9. I have no dates of the years that the Ewart Hill pit was in operation but the map shows it was disused in 1897. It had only one shaft 361 ft. deep and worked the Low Main Seam. Following the Hartley Colliery disaster in 1862 when 204 men and boys died of carbon monoxide poisoning, all collieries had to have at least 2 shafts so that in the event that one shaft was out of action or damaged in some way there was a second shaft for the underground workers to use as a means of escape. I assume from this that it must have closed before 1862. If anyone can download an earlier map of the Ewart hill area it may give some idea of when it was in operation. Long after the Ewart Hill Pit had closed, the Doctor Pit mined a connecting roadway to the shaft in the Low Main seam workings and used it as a downcast ventilation shaft. You can see the shaft “cap” (a concrete cover) from the road as you walk past the farm The photo shows the Low Ewart Hill farm that was demolished in the 1950's and the coal beneath it mined by the opencast. At the same time the road that used to pass this farm was diverted. This area is now the golf course.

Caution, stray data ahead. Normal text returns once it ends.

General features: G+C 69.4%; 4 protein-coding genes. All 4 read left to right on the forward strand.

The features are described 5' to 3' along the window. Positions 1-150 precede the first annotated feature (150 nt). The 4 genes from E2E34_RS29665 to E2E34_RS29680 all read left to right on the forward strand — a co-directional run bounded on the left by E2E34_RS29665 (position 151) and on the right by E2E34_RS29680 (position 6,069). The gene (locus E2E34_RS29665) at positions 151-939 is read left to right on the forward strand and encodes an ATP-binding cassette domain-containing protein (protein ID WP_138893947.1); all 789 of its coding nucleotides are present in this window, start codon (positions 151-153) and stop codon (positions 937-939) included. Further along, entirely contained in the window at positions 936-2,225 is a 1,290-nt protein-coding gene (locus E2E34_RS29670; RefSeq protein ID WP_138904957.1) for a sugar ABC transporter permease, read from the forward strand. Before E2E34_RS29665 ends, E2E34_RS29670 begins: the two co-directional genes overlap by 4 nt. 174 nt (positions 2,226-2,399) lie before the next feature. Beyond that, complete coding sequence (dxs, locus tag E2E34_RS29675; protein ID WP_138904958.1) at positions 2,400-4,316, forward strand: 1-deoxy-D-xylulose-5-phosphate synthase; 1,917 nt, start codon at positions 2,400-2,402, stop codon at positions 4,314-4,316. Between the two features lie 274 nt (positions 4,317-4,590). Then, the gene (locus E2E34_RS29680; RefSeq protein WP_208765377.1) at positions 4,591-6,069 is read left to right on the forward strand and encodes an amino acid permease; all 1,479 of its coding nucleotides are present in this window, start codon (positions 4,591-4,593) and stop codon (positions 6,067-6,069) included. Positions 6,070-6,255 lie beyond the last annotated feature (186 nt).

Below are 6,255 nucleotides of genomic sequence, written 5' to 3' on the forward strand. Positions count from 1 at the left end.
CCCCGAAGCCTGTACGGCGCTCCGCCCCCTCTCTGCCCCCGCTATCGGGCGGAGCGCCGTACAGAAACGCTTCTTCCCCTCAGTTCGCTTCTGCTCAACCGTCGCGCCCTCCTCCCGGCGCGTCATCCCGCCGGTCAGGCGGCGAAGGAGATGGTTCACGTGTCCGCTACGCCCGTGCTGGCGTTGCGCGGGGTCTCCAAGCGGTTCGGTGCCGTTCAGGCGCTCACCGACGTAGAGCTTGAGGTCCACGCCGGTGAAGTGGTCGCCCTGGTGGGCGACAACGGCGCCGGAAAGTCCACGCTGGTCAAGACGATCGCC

10. In one of Evan Martin’s books, he says that Easton Homes was built in 1907 and was named after Emily Easton who financed the building of the 12 cottages as well as St John’s Church. She was a director of the Bedlington Coal Company, owners of the ‘Aad Pit’ (Bedlington ‘A’ colliery). The cottages were built for retired miners who had worked for the company for least 50 years.
  11. Before they moved to Shiney Row, Andy and Flo Turnbull lived at the “bottom end” in No 27 Bell’s Place with their sons Bill, Bobby and Andy and our family lived near to them. Florence says they kept chickens in the garden at Shiney row. At Bell’s Place they not only had chickens but they also had a pig that the neighbours helped to feed with waste food we called “slops”. I’ll not mention what happened to the pig but I think you can guess! I have been hoping for years to find a photo of Bell’s Place and I thought that perhaps Frances may have one passed on to her by her grandparents. Bell’s Place was demolished along with Old Colliery Row in the late 1940’s and Hollymount Square was built on that site.
  12. In the photo, No 1 is the first house with the shed in front of it. I assume the shed is in the side garden that Florence refers to. Being the end house it would have been the only one with a side garden. (I think Andy and Flo Turnbull lived there.) The Gardens on the left of the picture were the Doctor Terrace gardens. The Shiney Row gardens can’t be seen – they were on the south side of the row.
  13. Shiney Row was numbered the other way; No 1 Shiney Row was nearest Glebe Row and No 49 was nearest the Doctor Pit. After making the Bedlington Miners Picnic in 1960, Ken Russell came back to Bedlington to film some scenes at Bedlington A colliery (The Aad pit) for his 1969 movie “Women in Love”.